March 2nd, 2013
11 million persons
The term The American Experiment is believed to have emerged from president Thomas Jefferson’s letter to David Hartley on July 2nd, 1787 “I have no fear that the result of our experiment will be that men may be trusted to govern themselves without a master.” In America, success is referred to as the American Dream, but it is often forgotten that immigrants were and continue to be the primary Dreamers. President John F. Kennedy describes on his book A Nation of Immigrants, the contributions of immigrants since the funding of the first thirteen colonies, and provokes the reader’s intellect to assert that a nation built by immigrants needs immigrants to prevail.
In her book A Team of Rivals, Doris Goodwin quotes Salmon P. Chase, an eventual member of president Abraham Lincoln’s cabinet in the 1850’s, testifying on a trail against the Fugitive State Law “Under the constitution… all the inhabitants of the United States are, without exception, persons, -persons, it may be, not free, persons, held to service… but still, persons,” (113). Some authors explain that Mr. Chase was making reference to The Bill of Rights where the word “person” is used numerous times but the word “citizen” is not mentioned once. This states, that a person living in the US should be accounted as a right-bearer regardless of citizenship status. This is the tumult of the present debate.
40 million (13% of the population) of foreign-born nationals are living in the US according to the US Census Bureau study published on May 2010 (Table 1). While the US Department of Homeland Security ( DHS) published a report stating “In summary, an estimated 11.5 million unauthorized immigrants were living in the United States in January 2011 compared to a revised 2010 estimate of 11.6 million.” This simple data demonstrates the challenges of the US immigration system, shedding a dim light to its problematic procedures and arising questions like, why are there 11.5 million people living in the US without documents of residency? How did they get here? Who is responsible for this?
11.5 million people roughly equals to 274 football fields. Taking this huge visualization of persons living among American citizens is evidence of a problem. Making the most important question in the immigration debate today, how is this problem solved? David Harris, a professor at the University of Pittsburgh School of Law asserts “Illegal immigration has long been a subject of controversy in the United States… illegal immigration became a hot topic in the 1980s, provoking action in the Congress. The legislation that resulted, signed by President Ronald Reagan in 1986, promised to stem the tide of illegal immigration while simultaneously providing a path toward citizenship for those already in the U.S… It is interesting indeed to look back at the passage of the 1986 bill and recall that the path to citizenship for long-settled immigrants was called an amnesty, even by President Reagan himself” (1). The word amnesty means “a general pardon for offenses, especially political offenses, against a government, often granted before any trial or conviction.” according to the website dictionary.com. But upon recent years, the term has developed the new meaning among American society, of allowing all undocumented immigrants presently living in the US to stay. This meaning is also used often to describe an immigration reform, the effort to solve the problem,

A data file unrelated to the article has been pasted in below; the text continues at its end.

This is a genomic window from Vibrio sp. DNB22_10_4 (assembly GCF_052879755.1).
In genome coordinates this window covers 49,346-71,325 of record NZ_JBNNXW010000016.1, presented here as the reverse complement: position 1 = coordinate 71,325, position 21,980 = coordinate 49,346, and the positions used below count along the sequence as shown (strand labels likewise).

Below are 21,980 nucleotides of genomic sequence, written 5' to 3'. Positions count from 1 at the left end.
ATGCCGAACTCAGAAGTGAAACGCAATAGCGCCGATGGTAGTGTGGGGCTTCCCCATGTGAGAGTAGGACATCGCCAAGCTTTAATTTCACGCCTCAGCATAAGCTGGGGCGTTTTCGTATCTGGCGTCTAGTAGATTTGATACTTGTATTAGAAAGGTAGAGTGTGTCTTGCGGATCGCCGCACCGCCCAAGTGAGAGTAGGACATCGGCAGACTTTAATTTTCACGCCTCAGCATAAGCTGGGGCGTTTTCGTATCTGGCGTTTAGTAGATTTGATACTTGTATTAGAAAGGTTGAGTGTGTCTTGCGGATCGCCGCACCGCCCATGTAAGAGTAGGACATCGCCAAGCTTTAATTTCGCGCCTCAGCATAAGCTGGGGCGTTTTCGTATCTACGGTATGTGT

According to Los Angeles Mayor, Antonio Villaraigosa, immigration reform “It's not amnesty, it's earned.” Meaning that a path to citizenship for 11.5 million persons living now in the US is not a gift nor reward for breaking the law. This short but assertive comment approaches to the meaning of immigration reform, declaring that there would be a path to citizenship for undocumented persons but that in order to obtain it, potential beneficiaries would either have to go through a long and arduous process...
Please join StudyMode to read the full document